July 31, 2012
Zubaida Bai, a graduate of Colorado State University's Global Social and Sustainable Enterprise MBA program and a research associate at the College of Business, was awarded a 2012 Echoing Green Fellowship.
Founder and CEO of AYZH Inc., Bai was recognized for her efforts in developing essential, affordable health technologies for women in rural India.
Echoing Green’s two-year fellowship program provides more than $2 million in seed funding to a diverse group of the world’s most promising social entrepreneurs. Though Echoing Green receives thousands of applications for the fellowship each year, the organization usually selects less than one percent to receive the award.
“The fellowship is a great recognition internationally for AYZH,” said Bai. “I am looking forward to learning from the mentorship and experience of the amazing Echoing Green team alumni. This will help AYZH operate on a scale like never before.”
The GSSE program at CSU’s College of Business helped to hone Bai’s business skills and to launch the venture as a sustainable enterprise to help women globally with life-changing, life-saving products.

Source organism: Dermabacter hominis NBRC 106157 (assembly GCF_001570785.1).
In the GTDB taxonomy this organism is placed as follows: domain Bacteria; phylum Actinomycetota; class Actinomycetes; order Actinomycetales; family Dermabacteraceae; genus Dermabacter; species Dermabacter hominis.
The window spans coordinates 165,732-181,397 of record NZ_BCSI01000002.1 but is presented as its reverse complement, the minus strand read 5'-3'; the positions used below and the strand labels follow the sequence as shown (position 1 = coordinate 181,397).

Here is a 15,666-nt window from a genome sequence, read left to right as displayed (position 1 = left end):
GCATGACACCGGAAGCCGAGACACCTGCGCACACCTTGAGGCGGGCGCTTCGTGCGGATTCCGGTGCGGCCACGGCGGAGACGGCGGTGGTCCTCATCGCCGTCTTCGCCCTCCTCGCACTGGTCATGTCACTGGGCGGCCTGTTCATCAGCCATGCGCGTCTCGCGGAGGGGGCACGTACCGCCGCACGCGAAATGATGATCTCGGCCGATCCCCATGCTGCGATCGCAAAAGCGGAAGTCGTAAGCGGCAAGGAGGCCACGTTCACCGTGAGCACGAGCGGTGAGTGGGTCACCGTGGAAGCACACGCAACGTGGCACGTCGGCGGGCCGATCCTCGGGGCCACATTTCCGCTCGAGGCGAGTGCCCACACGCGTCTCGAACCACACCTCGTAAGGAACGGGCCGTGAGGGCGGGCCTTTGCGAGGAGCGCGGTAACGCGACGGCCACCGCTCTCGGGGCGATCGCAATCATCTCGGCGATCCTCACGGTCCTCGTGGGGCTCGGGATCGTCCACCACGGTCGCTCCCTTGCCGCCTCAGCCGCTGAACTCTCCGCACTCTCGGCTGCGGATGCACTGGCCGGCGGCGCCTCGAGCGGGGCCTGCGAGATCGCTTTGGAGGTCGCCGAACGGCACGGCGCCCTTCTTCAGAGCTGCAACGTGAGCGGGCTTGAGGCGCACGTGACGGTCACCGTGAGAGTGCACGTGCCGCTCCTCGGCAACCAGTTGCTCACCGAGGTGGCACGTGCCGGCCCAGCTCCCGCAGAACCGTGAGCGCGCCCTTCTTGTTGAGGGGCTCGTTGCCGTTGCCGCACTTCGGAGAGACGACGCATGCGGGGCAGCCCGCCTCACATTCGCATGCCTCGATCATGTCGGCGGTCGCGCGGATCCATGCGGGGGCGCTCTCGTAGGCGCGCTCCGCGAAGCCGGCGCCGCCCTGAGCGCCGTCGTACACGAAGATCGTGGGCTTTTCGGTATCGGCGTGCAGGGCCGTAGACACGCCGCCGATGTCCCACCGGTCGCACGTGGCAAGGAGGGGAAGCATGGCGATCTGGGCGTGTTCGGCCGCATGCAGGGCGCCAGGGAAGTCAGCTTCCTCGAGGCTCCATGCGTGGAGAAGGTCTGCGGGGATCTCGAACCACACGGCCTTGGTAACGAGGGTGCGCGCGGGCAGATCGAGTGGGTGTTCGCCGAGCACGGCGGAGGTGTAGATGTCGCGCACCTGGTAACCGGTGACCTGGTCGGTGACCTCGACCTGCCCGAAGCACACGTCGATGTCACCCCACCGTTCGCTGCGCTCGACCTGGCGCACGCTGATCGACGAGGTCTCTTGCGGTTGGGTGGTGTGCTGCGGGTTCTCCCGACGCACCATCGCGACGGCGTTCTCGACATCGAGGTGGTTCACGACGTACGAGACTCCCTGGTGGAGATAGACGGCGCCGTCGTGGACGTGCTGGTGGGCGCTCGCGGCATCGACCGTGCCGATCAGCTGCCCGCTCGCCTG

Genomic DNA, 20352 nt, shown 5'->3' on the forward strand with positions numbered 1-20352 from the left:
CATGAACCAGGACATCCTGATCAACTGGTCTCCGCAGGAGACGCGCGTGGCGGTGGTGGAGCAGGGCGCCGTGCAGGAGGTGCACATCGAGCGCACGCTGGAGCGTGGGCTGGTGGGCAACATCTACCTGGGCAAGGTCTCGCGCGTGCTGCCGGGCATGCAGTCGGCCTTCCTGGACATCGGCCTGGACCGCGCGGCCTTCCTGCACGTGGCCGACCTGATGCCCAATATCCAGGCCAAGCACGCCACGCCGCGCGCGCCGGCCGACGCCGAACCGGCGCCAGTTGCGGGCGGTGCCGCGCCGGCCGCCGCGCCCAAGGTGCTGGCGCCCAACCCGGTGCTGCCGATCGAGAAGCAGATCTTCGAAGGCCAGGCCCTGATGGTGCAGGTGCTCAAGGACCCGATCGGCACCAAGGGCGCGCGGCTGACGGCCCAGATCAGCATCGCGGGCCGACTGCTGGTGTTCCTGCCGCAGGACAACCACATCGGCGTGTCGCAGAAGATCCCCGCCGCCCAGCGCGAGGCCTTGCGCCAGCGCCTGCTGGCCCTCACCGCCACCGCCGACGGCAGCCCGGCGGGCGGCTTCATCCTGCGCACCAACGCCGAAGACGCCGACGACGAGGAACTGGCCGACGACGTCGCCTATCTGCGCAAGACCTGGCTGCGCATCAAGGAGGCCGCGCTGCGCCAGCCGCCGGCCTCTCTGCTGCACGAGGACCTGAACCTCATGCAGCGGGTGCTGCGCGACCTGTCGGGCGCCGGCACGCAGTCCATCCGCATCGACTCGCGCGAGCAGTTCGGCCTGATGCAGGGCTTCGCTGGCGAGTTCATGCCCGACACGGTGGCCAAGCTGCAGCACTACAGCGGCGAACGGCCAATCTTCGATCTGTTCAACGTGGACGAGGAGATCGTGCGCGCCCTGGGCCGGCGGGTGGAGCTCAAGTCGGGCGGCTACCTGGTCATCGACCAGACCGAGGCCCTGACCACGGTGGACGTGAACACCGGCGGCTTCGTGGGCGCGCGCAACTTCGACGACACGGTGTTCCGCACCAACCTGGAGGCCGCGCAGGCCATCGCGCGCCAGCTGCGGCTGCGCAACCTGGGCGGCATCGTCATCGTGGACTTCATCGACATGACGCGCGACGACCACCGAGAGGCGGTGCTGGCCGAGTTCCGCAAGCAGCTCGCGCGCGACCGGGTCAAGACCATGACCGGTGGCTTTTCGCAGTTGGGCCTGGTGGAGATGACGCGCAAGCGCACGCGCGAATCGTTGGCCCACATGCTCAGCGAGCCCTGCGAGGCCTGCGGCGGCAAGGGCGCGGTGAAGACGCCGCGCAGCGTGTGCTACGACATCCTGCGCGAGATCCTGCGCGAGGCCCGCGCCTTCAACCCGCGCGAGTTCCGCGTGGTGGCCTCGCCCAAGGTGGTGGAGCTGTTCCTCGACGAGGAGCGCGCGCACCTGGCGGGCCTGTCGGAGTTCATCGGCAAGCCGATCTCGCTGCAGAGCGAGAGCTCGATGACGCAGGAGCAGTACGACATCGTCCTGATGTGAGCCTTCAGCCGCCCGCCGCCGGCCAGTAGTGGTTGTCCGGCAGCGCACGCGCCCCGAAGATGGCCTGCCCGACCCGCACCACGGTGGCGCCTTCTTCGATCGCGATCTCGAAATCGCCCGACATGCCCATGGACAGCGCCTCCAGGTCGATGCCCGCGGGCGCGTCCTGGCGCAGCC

AYZH is dedicated to bridging the gap that exists in women’s health and medical technologies in India. While 72 percent of India’s population lives in rural parts of the country, 80 percent of healthcare facilities are located in urban areas. AYZH produces simple yet crucial supplies for women in India and then distributes them through channels that can cater to the remotest parts of the country.
AYZH products include the Sheba water filter: a household water filter to provide high quality drinking water at a low cost; and a clean delivery birth kit: a hygiene kit for rural midwives to deliver babies for post-natal health.
Growing up in India, Bai saw many women experience extreme hardship without the proper resources to confront those problems. She wanted to create products that have a significant impact on the health of impoverished women in India.
“I have been able to keep my promise to myself to use my passion and education to make a difference in the lives of an oft-forgotten population,” said Bai.
Bai’s work with underprivileged women is widely praised, and she was selected as the TED India fellow in 2009 as well as the Maternal Health fellow for 2010-2011 by Ashoka.
CSU’s GSSE Program equips students to become global social entrepreneurs, improving the lives of people while building profitable ventures. The program admits 25 students each year, with about half of those students coming from abroad. To learn more about the GSSE program, visit the website.